Bitcoin bond still pending, El Salvador accused of human rights abuses

Bitcoin bond still pending, El Salvador accused of human rights abuses

Salvadoran Finance Minister Alejandro Zelaya said the country will further delay the launch of the planned $ 1 billion Bitcoin (BTC) bond, due to price volatility and uncertain market conditions as a result of the ongoing Russian-Ukrainian war.

The news comes just as Amnesty International has accused the Salvadoran authorities of “gross violations of human rights and criminalization of people living in poverty”.

During an interview on June 1 with the local news program “Frente a Frente” (Mr.

“It simply came to our notice then [du bitcoin] the war in Ukraine is still turbulent, ”he replied in a rough translation. He also said “” in the short term, the variations are constant, but in the long run, it’s always always to be respected.

“There is a future and there is economic innovation [dans le bitcoin] what we have to bet on ”.

El Salvador President Nayib Bukele first announced the bond plan in November 2021. Half of the billions of dollars expected to fund the construction of Bitcoin City built near a volcano with the idea that bitcoin miners could harness its geothermal energy. The other half of the funds raised would be invested in bitcoin.

The billion-dollar bond was originally scheduled for launch in mid-March 2022, but in an interview in March, Mr. Zelaya delayed the launch citing price volatility, giving a possible launch date around June. with schedule extending to September 2022.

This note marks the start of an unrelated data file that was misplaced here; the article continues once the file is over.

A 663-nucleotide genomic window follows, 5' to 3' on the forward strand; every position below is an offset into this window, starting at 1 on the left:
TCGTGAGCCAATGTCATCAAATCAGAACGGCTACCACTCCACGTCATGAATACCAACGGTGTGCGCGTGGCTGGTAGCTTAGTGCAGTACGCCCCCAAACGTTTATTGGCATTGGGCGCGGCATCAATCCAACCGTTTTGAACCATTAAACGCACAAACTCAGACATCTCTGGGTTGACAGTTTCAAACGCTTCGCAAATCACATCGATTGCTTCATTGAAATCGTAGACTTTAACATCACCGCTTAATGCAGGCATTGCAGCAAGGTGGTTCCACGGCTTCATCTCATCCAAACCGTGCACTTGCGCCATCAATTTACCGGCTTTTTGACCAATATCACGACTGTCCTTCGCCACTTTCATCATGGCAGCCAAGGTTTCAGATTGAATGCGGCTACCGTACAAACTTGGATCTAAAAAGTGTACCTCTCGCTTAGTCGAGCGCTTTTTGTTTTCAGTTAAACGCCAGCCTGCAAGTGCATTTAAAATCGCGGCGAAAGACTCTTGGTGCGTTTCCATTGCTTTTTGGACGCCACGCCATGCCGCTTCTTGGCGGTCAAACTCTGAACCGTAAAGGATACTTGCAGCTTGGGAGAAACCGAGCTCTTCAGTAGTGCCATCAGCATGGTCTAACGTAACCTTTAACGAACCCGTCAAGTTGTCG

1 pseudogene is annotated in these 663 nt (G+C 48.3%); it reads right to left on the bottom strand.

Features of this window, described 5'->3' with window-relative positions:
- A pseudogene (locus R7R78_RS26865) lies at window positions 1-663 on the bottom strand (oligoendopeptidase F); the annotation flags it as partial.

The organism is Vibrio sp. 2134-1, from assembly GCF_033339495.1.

Due to growing fears that the country could default on an $ 800 million bond due in January 2023, rating agency Moody’s downgraded El Salvador’s credit rating on May 4 citing “a lack of credible funding.

The El Salvador government has been buying bitcoin since September 2021, and Bukele announced that the country has purchased an additional 500 BTC on May 9. El Salvador is estimated to have lost more than $ 35.6 million from its BTC investments to date.

Amnesty International: “Human Rights Crisis”

At the same time, Amnesty International, a non – profit human rights organization, accused the El Salvador government of committing “massive violations of human rights” through arbitrary arrests, abuse and torture of prisoners.

President Bukele declared a state of emergency on March 27 due to the escalation of the killings, which the government blamed on gangs and organized crime. The state of emergency has since expanded twice.

The human rights group said the state of emergency has changed laws and legal procedures that undermine the rights of defense, the presumption of innocence, an effective judicial remedy and access to an independent judge.

Read also: The role of Bitcoin in El Salvador: What does the current adoption downturn mean?

During the crackdown, more than 35,000 people were imprisoned in less than three months. The increase in the number of arrests resulted in the detention of 1.7% of the country’s population over the age of 18, resulting in overcrowding in excess of 250% of prison capacity.

However, despite the abuses, many Salvadorans endorse the tough measures by Mr. Bukele, which is still popular in the polls. The latest poll, released by local media on June 1, shows an approval rating of almost 87% for the current president.

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